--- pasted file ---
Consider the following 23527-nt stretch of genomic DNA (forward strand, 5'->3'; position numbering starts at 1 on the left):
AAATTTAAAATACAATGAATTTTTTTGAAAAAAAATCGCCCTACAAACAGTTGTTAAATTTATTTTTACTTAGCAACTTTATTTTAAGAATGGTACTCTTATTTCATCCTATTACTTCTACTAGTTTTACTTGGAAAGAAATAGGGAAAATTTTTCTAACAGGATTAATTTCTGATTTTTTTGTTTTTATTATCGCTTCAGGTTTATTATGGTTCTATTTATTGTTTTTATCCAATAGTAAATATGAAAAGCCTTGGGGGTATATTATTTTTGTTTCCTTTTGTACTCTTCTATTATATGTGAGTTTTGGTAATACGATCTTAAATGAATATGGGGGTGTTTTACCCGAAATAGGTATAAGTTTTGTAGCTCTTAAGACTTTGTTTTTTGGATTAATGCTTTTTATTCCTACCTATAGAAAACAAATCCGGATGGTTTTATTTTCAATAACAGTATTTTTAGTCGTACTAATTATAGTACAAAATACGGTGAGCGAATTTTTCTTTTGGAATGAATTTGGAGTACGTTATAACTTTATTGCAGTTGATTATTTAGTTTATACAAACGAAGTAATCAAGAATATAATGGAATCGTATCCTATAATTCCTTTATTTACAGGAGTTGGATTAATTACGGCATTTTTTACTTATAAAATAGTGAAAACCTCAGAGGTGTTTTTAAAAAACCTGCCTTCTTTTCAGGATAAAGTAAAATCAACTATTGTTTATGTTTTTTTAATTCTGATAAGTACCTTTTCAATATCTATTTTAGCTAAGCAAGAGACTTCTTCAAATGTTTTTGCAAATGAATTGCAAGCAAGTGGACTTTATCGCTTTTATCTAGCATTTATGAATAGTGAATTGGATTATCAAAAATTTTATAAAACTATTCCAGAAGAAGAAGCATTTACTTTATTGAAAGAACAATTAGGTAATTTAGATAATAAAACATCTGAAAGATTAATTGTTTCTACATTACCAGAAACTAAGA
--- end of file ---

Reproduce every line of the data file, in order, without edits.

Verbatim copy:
Consider the following 23527-nt stretch of genomic DNA (forward strand, 5'->3'; position numbering starts at 1 on the left):
AAATTTAAAATACAATGAATTTTTTTGAAAAAAAATCGCCCTACAAACAGTTGTTAAATTTATTTTTACTTAGCAACTTTATTTTAAGAATGGTACTCTTATTTCATCCTATTACTTCTACTAGTTTTACTTGGAAAGAAATAGGGAAAATTTTTCTAACAGGATTAATTTCTGATTTTTTTGTTTTTATTATCGCTTCAGGTTTATTATGGTTCTATTTATTGTTTTTATCCAATAGTAAATATGAAAAGCCTTGGGGGTATATTATTTTTGTTTCCTTTTGTACTCTTCTATTATATGTGAGTTTTGGTAATACGATCTTAAATGAATATGGGGGTGTTTTACCCGAAATAGGTATAAGTTTTGTAGCTCTTAAGACTTTGTTTTTTGGATTAATGCTTTTTATTCCTACCTATAGAAAACAAATCCGGATGGTTTTATTTTCAATAACAGTATTTTTAGTCGTACTAATTATAGTACAAAATACGGTGAGCGAATTTTTCTTTTGGAATGAATTTGGAGTACGTTATAACTTTATTGCAGTTGATTATTTAGTTTATACAAACGAAGTAATCAAGAATATAATGGAATCGTATCCTATAATTCCTTTATTTACAGGAGTTGGATTAATTACGGCATTTTTTACTTATAAAATAGTGAAAACCTCAGAGGTGTTTTTAAAAAACCTGCCTTCTTTTCAGGATAAAGTAAAATCAACTATTGTTTATGTTTTTTTAATTCTGATAAGTACCTTTTCAATATCTATTTTAGCTAAGCAAGAGACTTCTTCAAATGTTTTTGCAAATGAATTGCAAGCAAGTGGACTTTATCGCTTTTATCTAGCATTTATGAATAGTGAATTGGATTATCAAAAATTTTATAAAACTATTCCAGAAGAAGAAGCATTTACTTTATTGAAAGAACAATTAGGTAATTTAGATAATAAAACATCTGAAAGATTAATTGTTTCTACATTACCAGAAACTAAGA